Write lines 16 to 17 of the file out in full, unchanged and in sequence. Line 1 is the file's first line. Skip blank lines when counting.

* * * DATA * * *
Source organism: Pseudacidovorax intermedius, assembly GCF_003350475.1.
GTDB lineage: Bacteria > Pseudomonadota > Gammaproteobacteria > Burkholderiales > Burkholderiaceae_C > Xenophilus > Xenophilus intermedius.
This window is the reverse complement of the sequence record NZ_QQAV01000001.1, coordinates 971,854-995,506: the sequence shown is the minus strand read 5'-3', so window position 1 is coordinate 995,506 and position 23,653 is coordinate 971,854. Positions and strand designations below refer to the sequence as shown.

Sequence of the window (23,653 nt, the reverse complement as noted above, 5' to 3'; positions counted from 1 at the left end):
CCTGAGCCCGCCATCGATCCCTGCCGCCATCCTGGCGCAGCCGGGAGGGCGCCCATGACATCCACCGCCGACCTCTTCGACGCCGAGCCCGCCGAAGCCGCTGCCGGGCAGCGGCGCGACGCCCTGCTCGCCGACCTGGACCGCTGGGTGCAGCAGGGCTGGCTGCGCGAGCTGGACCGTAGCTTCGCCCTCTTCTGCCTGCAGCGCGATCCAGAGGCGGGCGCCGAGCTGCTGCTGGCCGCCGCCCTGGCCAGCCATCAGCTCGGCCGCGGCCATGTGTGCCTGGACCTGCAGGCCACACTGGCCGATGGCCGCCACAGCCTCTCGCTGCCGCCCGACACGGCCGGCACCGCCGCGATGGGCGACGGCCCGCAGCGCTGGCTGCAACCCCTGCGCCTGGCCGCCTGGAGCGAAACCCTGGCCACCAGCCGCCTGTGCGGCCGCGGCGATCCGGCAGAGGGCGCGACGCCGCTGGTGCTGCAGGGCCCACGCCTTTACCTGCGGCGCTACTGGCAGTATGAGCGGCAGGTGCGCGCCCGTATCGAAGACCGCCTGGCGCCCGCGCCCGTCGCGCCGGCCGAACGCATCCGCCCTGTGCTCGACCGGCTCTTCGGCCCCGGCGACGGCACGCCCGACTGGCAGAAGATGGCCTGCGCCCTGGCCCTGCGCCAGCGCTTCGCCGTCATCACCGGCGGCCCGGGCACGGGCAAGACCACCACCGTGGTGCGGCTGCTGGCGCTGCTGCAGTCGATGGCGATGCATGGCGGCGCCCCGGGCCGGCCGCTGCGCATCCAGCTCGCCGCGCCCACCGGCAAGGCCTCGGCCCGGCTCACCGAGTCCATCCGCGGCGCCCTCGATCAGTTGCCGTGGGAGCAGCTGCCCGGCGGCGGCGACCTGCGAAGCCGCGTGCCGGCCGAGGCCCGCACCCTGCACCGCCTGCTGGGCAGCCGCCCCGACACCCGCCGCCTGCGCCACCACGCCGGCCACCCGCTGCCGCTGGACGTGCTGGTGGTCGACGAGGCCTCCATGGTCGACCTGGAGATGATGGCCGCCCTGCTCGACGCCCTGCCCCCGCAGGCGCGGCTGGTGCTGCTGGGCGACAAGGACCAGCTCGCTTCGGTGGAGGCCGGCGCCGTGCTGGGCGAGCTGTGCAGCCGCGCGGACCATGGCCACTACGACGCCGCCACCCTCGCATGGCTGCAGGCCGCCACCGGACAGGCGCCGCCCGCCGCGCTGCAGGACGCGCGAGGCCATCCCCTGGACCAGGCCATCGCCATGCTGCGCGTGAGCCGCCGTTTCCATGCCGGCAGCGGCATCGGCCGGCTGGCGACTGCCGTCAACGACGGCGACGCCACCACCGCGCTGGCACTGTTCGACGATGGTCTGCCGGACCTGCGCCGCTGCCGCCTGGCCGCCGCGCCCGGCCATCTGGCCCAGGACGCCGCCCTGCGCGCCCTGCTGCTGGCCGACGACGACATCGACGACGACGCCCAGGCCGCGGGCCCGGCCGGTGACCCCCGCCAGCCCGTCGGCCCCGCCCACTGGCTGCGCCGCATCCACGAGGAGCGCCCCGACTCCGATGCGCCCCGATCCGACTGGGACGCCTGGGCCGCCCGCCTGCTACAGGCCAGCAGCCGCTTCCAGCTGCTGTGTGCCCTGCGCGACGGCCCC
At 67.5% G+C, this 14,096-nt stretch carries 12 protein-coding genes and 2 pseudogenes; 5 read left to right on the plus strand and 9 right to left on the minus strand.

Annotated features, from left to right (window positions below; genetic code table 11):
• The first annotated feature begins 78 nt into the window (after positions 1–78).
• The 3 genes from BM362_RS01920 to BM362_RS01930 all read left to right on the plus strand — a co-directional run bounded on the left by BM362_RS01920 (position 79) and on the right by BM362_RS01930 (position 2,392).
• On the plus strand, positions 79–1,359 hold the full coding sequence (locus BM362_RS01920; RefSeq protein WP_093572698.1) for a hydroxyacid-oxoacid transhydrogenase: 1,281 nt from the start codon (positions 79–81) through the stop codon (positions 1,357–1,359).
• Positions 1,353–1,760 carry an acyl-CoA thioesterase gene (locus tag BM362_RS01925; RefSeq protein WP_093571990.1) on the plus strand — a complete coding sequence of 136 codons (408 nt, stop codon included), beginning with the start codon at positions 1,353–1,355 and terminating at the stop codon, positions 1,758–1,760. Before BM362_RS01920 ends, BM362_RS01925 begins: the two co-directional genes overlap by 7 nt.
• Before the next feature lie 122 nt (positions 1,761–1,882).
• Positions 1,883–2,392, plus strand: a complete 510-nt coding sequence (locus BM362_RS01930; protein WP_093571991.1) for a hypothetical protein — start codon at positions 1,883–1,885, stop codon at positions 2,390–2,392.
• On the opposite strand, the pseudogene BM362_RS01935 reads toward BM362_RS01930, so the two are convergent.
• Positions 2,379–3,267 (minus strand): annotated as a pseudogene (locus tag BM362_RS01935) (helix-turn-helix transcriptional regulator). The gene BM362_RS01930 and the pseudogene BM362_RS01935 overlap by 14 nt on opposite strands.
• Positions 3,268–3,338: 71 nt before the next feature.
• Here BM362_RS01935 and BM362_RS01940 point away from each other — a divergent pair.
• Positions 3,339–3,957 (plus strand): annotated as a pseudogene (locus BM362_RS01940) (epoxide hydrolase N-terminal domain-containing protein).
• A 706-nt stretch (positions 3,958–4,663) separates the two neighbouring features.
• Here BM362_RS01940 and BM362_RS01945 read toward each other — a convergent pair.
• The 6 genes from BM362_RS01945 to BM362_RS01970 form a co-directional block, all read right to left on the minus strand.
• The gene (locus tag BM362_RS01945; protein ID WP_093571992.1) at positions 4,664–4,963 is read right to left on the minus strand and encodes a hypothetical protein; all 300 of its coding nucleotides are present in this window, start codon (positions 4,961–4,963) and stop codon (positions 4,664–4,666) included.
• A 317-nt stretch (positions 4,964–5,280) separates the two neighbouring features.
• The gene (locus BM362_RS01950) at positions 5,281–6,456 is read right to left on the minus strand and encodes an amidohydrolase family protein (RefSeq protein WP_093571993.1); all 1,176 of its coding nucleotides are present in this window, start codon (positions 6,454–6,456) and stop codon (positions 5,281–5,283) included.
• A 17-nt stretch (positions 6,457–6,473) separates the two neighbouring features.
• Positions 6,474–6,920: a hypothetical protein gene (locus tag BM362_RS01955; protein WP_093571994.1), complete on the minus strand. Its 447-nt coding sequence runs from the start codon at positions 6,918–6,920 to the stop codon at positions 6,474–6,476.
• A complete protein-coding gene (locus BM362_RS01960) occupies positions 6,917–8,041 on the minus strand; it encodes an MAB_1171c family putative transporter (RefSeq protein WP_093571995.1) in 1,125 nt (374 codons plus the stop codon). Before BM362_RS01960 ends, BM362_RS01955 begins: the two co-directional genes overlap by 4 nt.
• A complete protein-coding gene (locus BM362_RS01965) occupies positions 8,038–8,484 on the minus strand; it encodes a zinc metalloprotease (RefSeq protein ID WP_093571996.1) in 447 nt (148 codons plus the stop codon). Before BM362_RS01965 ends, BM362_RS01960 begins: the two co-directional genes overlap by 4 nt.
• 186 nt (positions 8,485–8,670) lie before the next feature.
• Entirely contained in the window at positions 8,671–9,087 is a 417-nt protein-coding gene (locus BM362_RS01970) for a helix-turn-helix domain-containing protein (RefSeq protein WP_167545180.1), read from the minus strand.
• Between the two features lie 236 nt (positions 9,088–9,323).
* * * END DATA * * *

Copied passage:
• Positions 3,268–3,338: 71 nt before the next feature.
• Here BM362_RS01935 and BM362_RS01940 point away from each other — a divergent pair.